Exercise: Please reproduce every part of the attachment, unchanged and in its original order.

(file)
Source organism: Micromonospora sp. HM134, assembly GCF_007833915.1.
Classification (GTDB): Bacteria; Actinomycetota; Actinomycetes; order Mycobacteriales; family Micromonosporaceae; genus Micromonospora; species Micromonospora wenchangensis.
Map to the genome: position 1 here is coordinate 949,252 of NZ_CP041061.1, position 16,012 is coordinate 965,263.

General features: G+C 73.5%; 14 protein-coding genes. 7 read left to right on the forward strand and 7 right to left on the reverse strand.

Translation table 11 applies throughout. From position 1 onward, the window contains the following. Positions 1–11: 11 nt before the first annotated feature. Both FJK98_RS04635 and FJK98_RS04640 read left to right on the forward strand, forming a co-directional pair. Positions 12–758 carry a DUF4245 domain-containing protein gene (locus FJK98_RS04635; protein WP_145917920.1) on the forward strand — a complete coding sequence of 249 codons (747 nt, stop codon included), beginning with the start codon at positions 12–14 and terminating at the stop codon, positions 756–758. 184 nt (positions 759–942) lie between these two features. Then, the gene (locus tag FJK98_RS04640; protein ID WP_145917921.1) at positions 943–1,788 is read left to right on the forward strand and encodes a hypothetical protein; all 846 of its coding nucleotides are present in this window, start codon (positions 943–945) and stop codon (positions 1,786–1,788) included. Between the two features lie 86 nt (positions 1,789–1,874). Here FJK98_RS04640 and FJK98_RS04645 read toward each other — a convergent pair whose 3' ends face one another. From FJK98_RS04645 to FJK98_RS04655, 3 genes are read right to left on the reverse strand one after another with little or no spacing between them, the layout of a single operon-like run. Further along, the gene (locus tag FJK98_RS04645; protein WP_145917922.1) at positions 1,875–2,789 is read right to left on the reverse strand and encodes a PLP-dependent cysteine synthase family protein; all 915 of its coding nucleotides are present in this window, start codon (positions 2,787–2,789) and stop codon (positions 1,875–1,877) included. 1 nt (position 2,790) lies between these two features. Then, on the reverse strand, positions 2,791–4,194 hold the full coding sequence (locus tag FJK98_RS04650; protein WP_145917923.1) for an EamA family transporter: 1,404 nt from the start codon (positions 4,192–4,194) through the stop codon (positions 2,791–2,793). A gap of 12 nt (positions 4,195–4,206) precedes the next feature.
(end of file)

Source organism: Micromonospora sp. HM134, assembly GCF_007833915.1.
Classification (GTDB): Bacteria; Actinomycetota; Actinomycetes; order Mycobacteriales; family Micromonosporaceae; genus Micromonospora; species Micromonospora wenchangensis.
Map to the genome: position 1 here is coordinate 949,252 of NZ_CP041061.1, position 16,012 is coordinate 965,263.

General features: G+C 73.5%; 14 protein-coding genes. 7 read left to right on the forward strand and 7 right to left on the reverse strand.

Translation table 11 applies throughout. From position 1 onward, the window contains the following. Positions 1–11: 11 nt before the first annotated feature. Both FJK98_RS04635 and FJK98_RS04640 read left to right on the forward strand, forming a co-directional pair. Positions 12–758 carry a DUF4245 domain-containing protein gene (locus FJK98_RS04635; protein WP_145917920.1) on the forward strand — a complete coding sequence of 249 codons (747 nt, stop codon included), beginning with the start codon at positions 12–14 and terminating at the stop codon, positions 756–758. 184 nt (positions 759–942) lie between these two features. Then, the gene (locus tag FJK98_RS04640; protein ID WP_145917921.1) at positions 943–1,788 is read left to right on the forward strand and encodes a hypothetical protein; all 846 of its coding nucleotides are present in this window, start codon (positions 943–945) and stop codon (positions 1,786–1,788) included. Between the two features lie 86 nt (positions 1,789–1,874). Here FJK98_RS04640 and FJK98_RS04645 read toward each other — a convergent pair whose 3' ends face one another. From FJK98_RS04645 to FJK98_RS04655, 3 genes are read right to left on the reverse strand one after another with little or no spacing between them, the layout of a single operon-like run. Further along, the gene (locus tag FJK98_RS04645; protein WP_145917922.1) at positions 1,875–2,789 is read right to left on the reverse strand and encodes a PLP-dependent cysteine synthase family protein; all 915 of its coding nucleotides are present in this window, start codon (positions 2,787–2,789) and stop codon (positions 1,875–1,877) included. 1 nt (position 2,790) lies between these two features. Then, on the reverse strand, positions 2,791–4,194 hold the full coding sequence (locus tag FJK98_RS04650; protein WP_145917923.1) for an EamA family transporter: 1,404 nt from the start codon (positions 4,192–4,194) through the stop codon (positions 2,791–2,793). A gap of 12 nt (positions 4,195–4,206) precedes the next feature.